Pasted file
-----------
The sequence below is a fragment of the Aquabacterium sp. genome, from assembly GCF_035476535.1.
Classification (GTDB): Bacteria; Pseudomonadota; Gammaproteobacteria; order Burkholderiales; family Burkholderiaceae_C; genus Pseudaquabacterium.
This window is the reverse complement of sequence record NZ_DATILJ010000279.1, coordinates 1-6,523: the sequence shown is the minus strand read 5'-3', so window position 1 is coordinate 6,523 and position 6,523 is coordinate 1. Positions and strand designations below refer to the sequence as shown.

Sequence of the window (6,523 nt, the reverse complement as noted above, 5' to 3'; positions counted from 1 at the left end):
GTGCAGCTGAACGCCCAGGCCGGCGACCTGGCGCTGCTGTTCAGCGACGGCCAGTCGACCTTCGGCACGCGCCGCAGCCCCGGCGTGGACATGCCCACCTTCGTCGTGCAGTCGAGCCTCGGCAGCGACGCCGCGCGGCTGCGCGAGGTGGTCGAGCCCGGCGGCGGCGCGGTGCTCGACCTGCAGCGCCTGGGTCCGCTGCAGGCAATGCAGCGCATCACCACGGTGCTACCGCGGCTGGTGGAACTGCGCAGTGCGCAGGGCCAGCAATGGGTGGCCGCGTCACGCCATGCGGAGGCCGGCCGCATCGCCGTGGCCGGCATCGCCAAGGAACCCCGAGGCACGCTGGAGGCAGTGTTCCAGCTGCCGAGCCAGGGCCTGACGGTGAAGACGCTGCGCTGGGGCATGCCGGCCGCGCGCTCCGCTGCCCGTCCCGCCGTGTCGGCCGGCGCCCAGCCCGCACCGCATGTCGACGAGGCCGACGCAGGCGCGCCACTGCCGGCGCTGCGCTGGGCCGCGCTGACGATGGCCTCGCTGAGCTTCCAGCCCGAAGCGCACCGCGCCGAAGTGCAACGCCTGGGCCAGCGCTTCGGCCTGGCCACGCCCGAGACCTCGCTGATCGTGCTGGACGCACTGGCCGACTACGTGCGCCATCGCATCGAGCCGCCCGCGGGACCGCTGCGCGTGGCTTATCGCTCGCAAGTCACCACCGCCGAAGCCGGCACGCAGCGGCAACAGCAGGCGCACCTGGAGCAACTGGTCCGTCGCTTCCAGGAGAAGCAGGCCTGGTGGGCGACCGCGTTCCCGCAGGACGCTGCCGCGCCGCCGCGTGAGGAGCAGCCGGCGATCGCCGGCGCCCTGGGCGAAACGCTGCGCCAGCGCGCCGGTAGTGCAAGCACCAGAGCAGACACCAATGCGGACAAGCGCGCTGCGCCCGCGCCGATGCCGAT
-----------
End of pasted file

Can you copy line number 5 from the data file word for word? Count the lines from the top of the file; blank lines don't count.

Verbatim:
GTGCAGCTGAACGCCCAGGCCGGCGACCTGGCGCTGCTGTTCAGCGACGGCCAGTCGACCTTCGGCACGCGCCGCAGCCCCGGCGTGGACATGCCCACCTTCGTCGTGCAGTCGAGCCTCGGCAGCGACGCCGCGCGGCTGCGCGAGGTGGTCGAGCCCGGCGGCGGCGCGGTGCTCGACCTGCAGCGCCTGGGTCCGCTGCAGGCAATGCAGCGCATCACCACGGTGCTACCGCGGCTGGTGGAACTGCGCAGTGCGCAGGGCCAGCAATGGGTGGCCGCGTCACGCCATGCGGAGGCCGGCCGCATCGCCGTGGCCGGCATCGCCAAGGAACCCCGAGGCACGCTGGAGGCAGTGTTCCAGCTGCCGAGCCAGGGCCTGACGGTGAAGACGCTGCGCTGGGGCATGCCGGCCGCGCGCTCCGCTGCCCGTCCCGCCGTGTCGGCCGGCGCCCAGCCCGCACCGCATGTCGACGAGGCCGACGCAGGCGCGCCACTGCCGGCGCTGCGCTGGGCCGCGCTGACGATGGCCTCGCTGAGCTTCCAGCCCGAAGCGCACCGCGCCGAAGTGCAACGCCTGGGCCAGCGCTTCGGCCTGGCCACGCCCGAGACCTCGCTGATCGTGCTGGACGCACTGGCCGACTACGTGCGCCATCGCATCGAGCCGCCCGCGGGACCGCTGCGCGTGGCTTATCGCTCGCAAGTCACCACCGCCGAAGCCGGCACGCAGCGGCAACAGCAGGCGCACCTGGAGCAACTGGTCCGTCGCTTCCAGGAGAAGCAGGCCTGGTGGGCGACCGCGTTCCCGCAGGACGCTGCCGCGCCGCCGCGTGAGGAGCAGCCGGCGATCGCCGGCGCCCTGGGCGAAACGCTGCGCCAGCGCGCCGGTAGTGCAAGCACCAGAGCAGACACCAATGCGGACAAGCGCGCTGCGCCCGCGCCGATGCCGAT